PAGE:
The G.W.R. opened a spur in 1877 connecting its main line with the N.S.W.J. at Acton Wells junction, which was used chiefly for goods but also carried passengers from Southall to Willesden from 1888 until 1912. (fn. 50) In 1904 the company began another suburban service between Westbourne Park and Greenford on the first section of its new Birmingham line, using steam-powered motor cars. (fn. 51) The one regular station, at Park Royal, was first used in 1903 for the Royal Agricultural Society's show, but continentalstyle halts were provided at North Acton, opened in 1904, and Old Oak Lane, opened in 1906. (fn. 52) Services lasted until 1947 but remained infrequent, despite the speed of nearby building.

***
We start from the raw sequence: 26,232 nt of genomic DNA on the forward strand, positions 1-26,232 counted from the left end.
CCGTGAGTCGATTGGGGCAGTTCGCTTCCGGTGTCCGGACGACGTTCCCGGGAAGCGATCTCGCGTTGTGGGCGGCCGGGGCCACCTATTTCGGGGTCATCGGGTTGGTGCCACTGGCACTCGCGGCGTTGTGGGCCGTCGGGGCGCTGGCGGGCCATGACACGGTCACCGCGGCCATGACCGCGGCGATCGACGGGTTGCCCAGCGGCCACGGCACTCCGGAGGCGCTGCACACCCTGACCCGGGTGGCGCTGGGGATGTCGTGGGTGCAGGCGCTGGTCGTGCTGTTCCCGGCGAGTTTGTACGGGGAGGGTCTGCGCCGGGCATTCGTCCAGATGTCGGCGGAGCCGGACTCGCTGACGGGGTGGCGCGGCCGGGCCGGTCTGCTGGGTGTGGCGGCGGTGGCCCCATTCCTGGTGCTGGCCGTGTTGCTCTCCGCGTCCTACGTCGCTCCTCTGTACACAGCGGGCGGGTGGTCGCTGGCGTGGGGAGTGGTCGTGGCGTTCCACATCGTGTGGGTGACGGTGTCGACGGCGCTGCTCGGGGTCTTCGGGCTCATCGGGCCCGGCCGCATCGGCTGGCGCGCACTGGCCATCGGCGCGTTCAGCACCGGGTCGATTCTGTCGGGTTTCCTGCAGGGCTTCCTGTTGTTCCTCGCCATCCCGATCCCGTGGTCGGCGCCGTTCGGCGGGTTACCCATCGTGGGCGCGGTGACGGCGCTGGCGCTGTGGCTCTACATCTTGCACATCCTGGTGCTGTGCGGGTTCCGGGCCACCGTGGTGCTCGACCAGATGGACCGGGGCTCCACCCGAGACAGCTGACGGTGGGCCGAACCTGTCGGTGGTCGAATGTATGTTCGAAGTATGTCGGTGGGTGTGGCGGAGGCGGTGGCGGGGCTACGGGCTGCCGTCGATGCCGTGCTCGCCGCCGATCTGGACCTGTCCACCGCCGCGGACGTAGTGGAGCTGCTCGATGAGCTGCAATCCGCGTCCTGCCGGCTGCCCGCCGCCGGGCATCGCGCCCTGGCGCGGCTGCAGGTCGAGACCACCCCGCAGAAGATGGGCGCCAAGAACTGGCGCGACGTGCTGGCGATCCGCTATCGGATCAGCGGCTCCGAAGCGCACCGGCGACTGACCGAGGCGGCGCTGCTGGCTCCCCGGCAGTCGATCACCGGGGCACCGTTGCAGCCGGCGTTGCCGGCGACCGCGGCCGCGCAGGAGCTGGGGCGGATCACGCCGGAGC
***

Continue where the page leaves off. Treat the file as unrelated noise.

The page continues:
The Ealing and Shepherd's Bush railway was authorized in 1905, to link the G.W.R. with the Central London line, the first used by the G.W.R. for freight traffic to the West London line in 1917. Passenger services began only in 1920 when the Central London, which linked with the new line at Wood Lane (White City) station, began to run electric trains from the City and west end of London to Ealing Broadway, using electricity from the G.W.R.'s power station at Park Royal. (fn. 53) At first the only station within reach of Acton was East Acton, beyond the boundary in Hammersmith, opened in 1920 to serve the L.C.C.'s Old Oak housing estate. In 1923 West Acton and North Acton stations were added: the second, not far from the halt of 1904, allowed interchange between the Central London and the G.W.R.'s steam service. The G.W.R. itself provided workmen's trains between Greenford and Kensington over the line from 1922 to 1938, extending them to Clapham junction from 1933. (fn. 54) Under the New Works Programme of 1935 the G.W.R. was to build extra tracks along its Birmingham line from North Acton to Ruislip, for the Central line to carry suburban traffic, (fn. 55) a project finally carried out in the late 1940s in collaboration with the L.P.T.B. Thereafter the G.W.R. closed its platforms at North Acton and confined its suburban activities to freight, running its steam trains on separate tracks.